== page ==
The new decision, handed down a month after Quon, followed it in declining to establish a precedent. "The Supreme Court's more-recent precedent shows a marked lack of clarity in what privacy expectations as to content of electronic communications are reasonable ... Given the lack of precedent, we now question whether it would be prudent in this case and on this limited factual record to establish broad precedent as to the reasonable privacy expectation in email content." The panel thus limited its decision to finding for the appellees on qualified immunity grounds.[1]

The criticism from within and without led to an article by New York Times Supreme Court reporter Adam Liptak finding Quon emblematic of two trends observers found increasingly problematic in Roberts Court opinions: vagueness, and apparent unanimity undermined by multiple concurring opinions. It had been among the record 77% of unanimous decisions from the term with at least one concurrence; as for the former issue, he characterized Hull's description of Quon as calling it "almost aggressively unhelpful to lawyers and judges".[2]

Analysis and commentary[edit]

A Harvard Law Review article was critical of the decision, concurring with Scalia and Hull that it provided "no helpful guidance" to lower courts in resolving similar cases. "[I]ts reluctance to devise an intelligible principle for Fourth Amendment rights regarding technology will have the negative effect of causing lower courts to rely on O'Connor to an even greater extent, [allowing] judges ... to reach whatever conclusion they want. The Court should have ruled that public employees do not enjoy a reasonable expectation of privacy when sending text messages from government-issued devices."[71]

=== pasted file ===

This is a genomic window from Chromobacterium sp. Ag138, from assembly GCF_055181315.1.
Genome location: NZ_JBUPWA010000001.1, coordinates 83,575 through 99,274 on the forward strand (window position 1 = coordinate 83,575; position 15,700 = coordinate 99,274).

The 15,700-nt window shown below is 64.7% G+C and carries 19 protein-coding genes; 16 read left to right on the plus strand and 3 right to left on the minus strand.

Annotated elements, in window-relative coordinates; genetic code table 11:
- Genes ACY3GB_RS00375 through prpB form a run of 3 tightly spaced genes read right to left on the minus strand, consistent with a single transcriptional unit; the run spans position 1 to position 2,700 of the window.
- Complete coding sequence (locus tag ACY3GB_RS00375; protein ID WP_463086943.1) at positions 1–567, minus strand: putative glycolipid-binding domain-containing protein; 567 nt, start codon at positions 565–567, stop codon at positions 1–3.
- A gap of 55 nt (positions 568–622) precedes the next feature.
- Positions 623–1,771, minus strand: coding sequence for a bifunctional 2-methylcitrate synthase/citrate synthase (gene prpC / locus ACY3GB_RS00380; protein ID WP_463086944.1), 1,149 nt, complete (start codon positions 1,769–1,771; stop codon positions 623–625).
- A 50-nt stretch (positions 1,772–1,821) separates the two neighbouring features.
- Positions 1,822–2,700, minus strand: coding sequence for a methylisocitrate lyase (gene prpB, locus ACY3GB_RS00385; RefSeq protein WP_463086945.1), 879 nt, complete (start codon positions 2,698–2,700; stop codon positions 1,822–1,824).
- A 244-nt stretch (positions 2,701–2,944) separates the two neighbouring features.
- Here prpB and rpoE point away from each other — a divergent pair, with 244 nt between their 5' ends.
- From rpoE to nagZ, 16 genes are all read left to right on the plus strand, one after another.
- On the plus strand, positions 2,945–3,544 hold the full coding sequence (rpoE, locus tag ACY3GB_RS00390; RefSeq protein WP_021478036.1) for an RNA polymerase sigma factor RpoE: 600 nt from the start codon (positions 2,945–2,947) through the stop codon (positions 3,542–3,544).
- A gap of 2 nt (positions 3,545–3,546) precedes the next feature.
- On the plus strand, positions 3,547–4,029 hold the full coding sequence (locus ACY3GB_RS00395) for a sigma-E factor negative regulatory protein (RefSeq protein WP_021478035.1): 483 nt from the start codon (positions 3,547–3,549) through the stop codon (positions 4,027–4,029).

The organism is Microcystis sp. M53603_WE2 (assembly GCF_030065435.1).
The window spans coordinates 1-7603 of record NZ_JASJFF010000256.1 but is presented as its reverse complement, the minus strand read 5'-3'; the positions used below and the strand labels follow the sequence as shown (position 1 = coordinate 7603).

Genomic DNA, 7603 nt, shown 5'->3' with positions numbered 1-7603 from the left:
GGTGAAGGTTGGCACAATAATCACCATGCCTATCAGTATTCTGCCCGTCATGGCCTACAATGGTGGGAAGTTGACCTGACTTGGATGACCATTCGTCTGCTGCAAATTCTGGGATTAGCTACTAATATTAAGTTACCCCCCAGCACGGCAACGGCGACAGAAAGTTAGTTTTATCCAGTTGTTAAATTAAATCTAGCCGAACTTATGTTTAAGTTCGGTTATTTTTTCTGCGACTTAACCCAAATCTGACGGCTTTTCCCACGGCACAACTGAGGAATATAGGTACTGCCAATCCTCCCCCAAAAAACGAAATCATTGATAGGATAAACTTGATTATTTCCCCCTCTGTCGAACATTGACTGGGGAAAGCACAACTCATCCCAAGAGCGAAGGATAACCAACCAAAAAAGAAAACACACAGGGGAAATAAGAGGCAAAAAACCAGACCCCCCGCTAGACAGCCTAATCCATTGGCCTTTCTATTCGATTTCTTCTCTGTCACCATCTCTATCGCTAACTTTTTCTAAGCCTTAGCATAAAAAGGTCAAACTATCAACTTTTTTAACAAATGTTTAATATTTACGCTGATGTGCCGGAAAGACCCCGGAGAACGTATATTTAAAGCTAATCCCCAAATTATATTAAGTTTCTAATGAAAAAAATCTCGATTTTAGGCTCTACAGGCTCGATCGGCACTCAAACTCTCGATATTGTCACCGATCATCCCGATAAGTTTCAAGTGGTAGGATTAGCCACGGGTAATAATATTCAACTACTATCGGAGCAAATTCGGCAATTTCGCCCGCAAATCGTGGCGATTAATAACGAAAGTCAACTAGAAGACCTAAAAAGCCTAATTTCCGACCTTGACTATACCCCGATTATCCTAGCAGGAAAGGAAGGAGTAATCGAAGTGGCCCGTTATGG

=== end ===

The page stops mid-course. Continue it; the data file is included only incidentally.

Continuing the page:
The article noted the irony of Kennedy's musings about the difficulty of crafting privacy standards with technology evolving at a rapid pace when applied to a case that turned on text messages sent on "two-way pager devices that were issued to employees a decade ago and that would likely be deemed antiquated by today's teenagers and young professionals", who largely tend to use cell phones for texting. "Presumably, societal norms with respect to pagers are as developed as they will ever be." Nor could it see work-related employer-issued pagers or other devices being used for self-expressive purposes as Kennedy suggested, since they were functionally no different from any other such item a police department might issue to officers, "much like a police officer's patrol cruiser or sidearm".[72] It did concede that the conflict between the department's written policy and Lt. Duke's verbal assurances to Quon made the issue more complex in this particular case.[73]

The Court's apparent suggestion that "any technology can be seen as emerging", the Review suggested, would not only lead to muddled future jurisprudence, but was in contrast to various lower courts' more successful efforts to do so.[note 6] "While it may be true that technological advances and the increased availability of advanced mobile handsets to individual consumers have blurred the line between private life and the workplace," the article concluded, "it does not necessarily follow that a user has a reasonable expectation of privacy on workplace equipment provided by the employer." As Kennedy had also noted, the proliferation of personal communications devices could make workers more respectful of those distinctions than less. The Review cited as an example the use of webmail services from work computers by many people.[73]